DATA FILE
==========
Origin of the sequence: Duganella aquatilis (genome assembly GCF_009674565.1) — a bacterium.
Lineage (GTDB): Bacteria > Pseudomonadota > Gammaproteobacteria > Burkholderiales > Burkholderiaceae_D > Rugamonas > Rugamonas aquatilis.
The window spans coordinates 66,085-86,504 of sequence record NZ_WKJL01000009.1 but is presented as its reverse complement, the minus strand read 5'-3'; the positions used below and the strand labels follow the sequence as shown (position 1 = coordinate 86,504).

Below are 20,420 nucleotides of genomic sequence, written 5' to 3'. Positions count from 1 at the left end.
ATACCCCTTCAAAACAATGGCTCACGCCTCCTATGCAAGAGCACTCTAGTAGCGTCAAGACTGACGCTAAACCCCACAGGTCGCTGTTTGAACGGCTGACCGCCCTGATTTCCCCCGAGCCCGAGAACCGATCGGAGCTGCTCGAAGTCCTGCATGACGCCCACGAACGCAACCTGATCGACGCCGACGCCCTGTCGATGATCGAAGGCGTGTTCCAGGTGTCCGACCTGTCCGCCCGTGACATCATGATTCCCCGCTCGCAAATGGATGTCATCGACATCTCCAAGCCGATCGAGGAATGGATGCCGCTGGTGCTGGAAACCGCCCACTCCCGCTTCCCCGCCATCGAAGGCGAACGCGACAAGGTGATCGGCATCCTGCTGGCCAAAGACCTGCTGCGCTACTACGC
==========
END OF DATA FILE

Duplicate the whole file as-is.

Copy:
Origin of the sequence: Duganella aquatilis (genome assembly GCF_009674565.1) — a bacterium.
Lineage (GTDB): Bacteria > Pseudomonadota > Gammaproteobacteria > Burkholderiales > Burkholderiaceae_D > Rugamonas > Rugamonas aquatilis.
The window spans coordinates 66,085-86,504 of sequence record NZ_WKJL01000009.1 but is presented as its reverse complement, the minus strand read 5'-3'; the positions used below and the strand labels follow the sequence as shown (position 1 = coordinate 86,504).

Below are 20,420 nucleotides of genomic sequence, written 5' to 3'. Positions count from 1 at the left end.
ATACCCCTTCAAAACAATGGCTCACGCCTCCTATGCAAGAGCACTCTAGTAGCGTCAAGACTGACGCTAAACCCCACAGGTCGCTGTTTGAACGGCTGACCGCCCTGATTTCCCCCGAGCCCGAGAACCGATCGGAGCTGCTCGAAGTCCTGCATGACGCCCACGAACGCAACCTGATCGACGCCGACGCCCTGTCGATGATCGAAGGCGTGTTCCAGGTGTCCGACCTGTCCGCCCGTGACATCATGATTCCCCGCTCGCAAATGGATGTCATCGACATCTCCAAGCCGATCGAGGAATGGATGCCGCTGGTGCTGGAAACCGCCCACTCCCGCTTCCCCGCCATCGAAGGCGAACGCGACAAGGTGATCGGCATCCTGCTGGCCAAAGACCTGCTGCGCTACTACGC